David Fincher: I heard about a German man who put an ad on an internet site saying he wanted to devour somebody. Someone actually answered the ad.
Ursula K. Le Guin: That’s not quite enough for me, but I know exactly what he means, and it is what I fall back on.
Fincher: Let’s see where it goes.
Le Guin: It never goes away.
Fincher: No one was ever injured.
Le Guin: Because they know they haven’t got time.
Fincher: I gave up worrying about that years ago.
Le Guin: I had this physicist and he was in a prison camp somewhere.
Fincher: The thing got cloud-seeded by way of one magazine story.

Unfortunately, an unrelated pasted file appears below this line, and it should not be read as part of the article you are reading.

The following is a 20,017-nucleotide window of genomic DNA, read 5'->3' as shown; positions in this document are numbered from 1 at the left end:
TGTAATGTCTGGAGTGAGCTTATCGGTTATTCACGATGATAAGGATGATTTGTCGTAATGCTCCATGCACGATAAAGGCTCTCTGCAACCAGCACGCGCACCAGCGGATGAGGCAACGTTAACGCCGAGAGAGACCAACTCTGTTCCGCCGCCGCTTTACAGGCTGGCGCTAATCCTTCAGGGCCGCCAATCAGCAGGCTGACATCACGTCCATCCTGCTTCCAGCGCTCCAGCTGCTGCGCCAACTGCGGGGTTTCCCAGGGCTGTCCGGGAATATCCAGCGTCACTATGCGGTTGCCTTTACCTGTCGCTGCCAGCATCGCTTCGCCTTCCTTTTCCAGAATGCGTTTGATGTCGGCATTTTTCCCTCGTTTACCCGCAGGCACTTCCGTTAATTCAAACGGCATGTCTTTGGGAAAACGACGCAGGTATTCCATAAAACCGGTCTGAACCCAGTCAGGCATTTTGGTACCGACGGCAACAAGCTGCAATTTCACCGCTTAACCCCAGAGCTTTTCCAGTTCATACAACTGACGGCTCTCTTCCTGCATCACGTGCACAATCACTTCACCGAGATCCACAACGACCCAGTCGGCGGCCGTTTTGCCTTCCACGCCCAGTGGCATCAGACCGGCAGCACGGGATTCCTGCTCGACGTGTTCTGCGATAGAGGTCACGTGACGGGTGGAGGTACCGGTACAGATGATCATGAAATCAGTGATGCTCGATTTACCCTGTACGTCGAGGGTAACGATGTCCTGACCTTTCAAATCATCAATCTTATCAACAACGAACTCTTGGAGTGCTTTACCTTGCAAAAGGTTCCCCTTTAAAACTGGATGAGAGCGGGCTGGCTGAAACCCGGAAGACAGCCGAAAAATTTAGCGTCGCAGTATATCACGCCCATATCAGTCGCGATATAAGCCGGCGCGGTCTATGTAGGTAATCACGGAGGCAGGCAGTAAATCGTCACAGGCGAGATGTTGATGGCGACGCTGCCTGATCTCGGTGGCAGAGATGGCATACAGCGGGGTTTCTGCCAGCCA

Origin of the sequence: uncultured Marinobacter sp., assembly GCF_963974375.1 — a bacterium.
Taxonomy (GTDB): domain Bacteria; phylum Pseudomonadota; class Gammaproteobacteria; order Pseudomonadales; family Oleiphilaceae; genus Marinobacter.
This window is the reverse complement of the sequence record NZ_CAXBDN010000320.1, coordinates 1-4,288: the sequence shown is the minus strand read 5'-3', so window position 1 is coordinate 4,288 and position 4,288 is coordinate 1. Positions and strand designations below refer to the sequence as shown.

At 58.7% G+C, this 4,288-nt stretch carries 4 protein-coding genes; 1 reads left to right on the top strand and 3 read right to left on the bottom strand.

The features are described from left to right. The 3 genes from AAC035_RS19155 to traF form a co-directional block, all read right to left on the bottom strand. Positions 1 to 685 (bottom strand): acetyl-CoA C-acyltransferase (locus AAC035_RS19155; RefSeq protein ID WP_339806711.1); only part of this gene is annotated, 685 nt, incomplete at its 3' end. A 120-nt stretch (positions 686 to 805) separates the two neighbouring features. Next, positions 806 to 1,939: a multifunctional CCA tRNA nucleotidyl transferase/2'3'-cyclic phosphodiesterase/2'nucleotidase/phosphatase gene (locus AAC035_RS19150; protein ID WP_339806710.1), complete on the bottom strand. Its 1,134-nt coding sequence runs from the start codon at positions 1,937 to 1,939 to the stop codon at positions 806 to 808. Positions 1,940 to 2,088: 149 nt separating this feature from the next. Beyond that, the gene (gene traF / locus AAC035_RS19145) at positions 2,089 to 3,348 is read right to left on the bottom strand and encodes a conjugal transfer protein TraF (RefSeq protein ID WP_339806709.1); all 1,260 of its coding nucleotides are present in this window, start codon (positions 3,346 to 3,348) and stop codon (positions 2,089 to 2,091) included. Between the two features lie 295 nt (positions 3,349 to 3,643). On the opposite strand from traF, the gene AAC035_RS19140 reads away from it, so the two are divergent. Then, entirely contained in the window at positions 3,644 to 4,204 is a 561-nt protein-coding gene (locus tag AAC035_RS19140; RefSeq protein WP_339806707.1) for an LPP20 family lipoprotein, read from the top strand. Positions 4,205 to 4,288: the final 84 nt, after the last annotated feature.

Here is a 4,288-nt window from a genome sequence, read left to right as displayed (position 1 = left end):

Le Guin: This is what a lot of mystical disciplines are after—simply seeing, really seeing, really being aware. That’s what makes it generic.
Fincher: I don’t make Big Macs.
Le Guin: Go away, just let me write.
Fincher: I don’t like obsequiousness.
Le Guin: Which is cool. I just got drunk on it.
Fincher: That’s a story I was told and it has probably been hyperbolized, by me. It was out of context.
Le Guin: The point is that, whoever opened them, the doors were being opened. You had to get to know the owner of the store.
Fincher: Everybody dies. They’re dark and sinister but wrapped in this perfectly humane, affable package.
Le Guin: I’m just not a good candidate for conversion.
Fincher: I need you to stop blinking.